A Caucasian student has strong beliefs on diversity as a whole.

“I don’t care about diversity,” he said. “I feel that diversity just causes problems and division between people and will eventually get out of hand.”

It is easy to not value diversity when you have the privilege of being represented. Although it may seem forced, it is an essential step towards progression in our community. Changing the status quo can be uncomfortable, but it helps minorities have more visibility in a culture that doesn’t support them. According to a white teacher, there are systemic issues that play a part in the problem of diversifying our staff.

“White privilege (and male privilege/cis-privilege/class privilege etc.) runs deep, and those norms run deep, and we have work to do,” she said. “I think we absolutely need to continue to push for more diversity, but we also need all teachers to be teaching anti-racism and anti-sexism. We shouldn’t put that responsibility solely on teachers of color or LGBTQ teachers (etc).”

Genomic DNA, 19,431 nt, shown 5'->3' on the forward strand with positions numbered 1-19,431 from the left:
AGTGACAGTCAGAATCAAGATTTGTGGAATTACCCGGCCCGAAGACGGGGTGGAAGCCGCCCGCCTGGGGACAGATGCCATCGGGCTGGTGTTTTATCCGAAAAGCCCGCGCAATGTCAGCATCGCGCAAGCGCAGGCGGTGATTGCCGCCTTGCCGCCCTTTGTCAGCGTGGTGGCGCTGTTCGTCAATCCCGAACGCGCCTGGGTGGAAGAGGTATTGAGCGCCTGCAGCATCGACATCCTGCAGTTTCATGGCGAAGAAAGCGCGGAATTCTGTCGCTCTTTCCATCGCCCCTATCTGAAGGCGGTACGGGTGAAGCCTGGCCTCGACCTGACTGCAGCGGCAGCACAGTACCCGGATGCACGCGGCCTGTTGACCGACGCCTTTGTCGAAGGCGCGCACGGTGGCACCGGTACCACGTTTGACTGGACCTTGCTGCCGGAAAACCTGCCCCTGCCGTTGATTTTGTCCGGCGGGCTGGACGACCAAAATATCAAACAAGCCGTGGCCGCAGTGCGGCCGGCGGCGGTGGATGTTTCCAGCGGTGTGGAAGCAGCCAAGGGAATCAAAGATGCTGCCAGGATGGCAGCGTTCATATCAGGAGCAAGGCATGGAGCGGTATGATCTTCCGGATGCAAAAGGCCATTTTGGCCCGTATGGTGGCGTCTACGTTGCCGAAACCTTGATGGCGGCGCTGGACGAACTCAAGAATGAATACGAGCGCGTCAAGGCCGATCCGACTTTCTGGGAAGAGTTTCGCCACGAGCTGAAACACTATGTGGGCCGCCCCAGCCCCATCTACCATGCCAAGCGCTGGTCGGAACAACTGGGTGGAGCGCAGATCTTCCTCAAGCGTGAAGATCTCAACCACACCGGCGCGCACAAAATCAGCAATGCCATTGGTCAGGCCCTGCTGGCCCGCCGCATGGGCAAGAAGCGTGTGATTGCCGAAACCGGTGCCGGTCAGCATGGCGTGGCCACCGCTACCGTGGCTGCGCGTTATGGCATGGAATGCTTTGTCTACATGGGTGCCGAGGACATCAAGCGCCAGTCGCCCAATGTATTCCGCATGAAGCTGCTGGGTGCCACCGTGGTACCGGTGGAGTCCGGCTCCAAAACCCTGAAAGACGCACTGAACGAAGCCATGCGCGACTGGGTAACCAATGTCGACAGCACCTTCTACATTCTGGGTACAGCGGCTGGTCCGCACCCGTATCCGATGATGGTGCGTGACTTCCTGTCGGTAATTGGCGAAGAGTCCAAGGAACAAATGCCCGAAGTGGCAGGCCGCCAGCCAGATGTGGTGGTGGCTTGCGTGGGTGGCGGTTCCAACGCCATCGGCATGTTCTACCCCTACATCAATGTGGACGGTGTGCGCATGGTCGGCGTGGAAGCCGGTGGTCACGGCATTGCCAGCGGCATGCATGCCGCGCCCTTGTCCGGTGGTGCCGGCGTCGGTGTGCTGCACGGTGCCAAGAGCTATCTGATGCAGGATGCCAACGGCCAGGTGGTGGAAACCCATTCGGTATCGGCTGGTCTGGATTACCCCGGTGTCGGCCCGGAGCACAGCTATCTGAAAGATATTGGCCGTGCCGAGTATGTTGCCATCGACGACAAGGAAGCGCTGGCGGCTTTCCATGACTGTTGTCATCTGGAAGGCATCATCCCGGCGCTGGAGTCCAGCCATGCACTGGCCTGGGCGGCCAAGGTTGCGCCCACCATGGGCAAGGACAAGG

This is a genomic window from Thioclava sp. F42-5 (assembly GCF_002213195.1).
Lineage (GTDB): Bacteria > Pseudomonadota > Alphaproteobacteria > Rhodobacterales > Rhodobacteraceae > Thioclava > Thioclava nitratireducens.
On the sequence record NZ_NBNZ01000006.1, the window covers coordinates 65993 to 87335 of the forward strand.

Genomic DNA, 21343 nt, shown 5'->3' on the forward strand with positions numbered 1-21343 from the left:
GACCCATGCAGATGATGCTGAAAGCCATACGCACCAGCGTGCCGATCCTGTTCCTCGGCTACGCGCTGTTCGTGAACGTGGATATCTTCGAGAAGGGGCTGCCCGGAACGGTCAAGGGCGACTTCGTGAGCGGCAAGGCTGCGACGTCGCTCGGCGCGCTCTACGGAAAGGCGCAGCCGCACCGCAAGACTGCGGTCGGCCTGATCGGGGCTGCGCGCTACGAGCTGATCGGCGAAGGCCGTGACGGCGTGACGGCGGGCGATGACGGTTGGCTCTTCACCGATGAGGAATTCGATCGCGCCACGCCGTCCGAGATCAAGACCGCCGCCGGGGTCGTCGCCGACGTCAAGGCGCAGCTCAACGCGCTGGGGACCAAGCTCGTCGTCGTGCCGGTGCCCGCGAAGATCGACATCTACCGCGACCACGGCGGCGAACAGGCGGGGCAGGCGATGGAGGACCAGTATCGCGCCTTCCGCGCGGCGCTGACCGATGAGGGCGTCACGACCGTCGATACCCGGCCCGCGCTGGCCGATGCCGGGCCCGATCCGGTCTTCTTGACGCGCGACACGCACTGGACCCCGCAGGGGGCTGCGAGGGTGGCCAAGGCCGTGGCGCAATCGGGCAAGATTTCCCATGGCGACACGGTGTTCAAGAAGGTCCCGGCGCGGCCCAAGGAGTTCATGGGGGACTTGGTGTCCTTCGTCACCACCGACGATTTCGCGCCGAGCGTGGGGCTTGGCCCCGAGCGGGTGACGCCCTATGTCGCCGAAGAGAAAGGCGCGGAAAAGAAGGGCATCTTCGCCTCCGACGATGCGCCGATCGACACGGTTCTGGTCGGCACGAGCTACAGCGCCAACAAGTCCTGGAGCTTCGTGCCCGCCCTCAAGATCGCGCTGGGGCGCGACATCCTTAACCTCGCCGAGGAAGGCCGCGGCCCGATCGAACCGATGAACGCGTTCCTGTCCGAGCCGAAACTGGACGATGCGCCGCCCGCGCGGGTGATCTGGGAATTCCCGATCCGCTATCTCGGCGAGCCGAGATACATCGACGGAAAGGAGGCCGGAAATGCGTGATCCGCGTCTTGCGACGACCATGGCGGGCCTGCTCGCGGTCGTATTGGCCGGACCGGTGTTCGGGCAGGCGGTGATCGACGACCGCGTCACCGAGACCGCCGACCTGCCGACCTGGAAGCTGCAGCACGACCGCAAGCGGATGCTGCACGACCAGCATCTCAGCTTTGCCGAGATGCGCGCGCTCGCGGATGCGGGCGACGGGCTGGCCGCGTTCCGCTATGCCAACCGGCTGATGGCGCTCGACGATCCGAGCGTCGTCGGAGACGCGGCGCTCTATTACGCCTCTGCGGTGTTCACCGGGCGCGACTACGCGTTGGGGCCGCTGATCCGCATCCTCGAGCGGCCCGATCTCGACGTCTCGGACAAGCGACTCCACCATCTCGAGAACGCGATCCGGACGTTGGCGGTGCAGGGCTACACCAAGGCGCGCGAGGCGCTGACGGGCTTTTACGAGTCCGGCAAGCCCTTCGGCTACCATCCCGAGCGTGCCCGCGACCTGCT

Although progress is slow and at an uncontrollable rate, we need to recognize how important and impactful staff diversity is for us and our peers. For those staff members that represent the minorities in our community, we are grateful for their presence and commitment to education.

The perseverance to continue this journey of diversifying Tigard’s staff is strengthened through respecting our classmates and keeping an open mind to the concept of diversity. We need to continue this conversation for the people who should be heard. Only then can everyone stand together.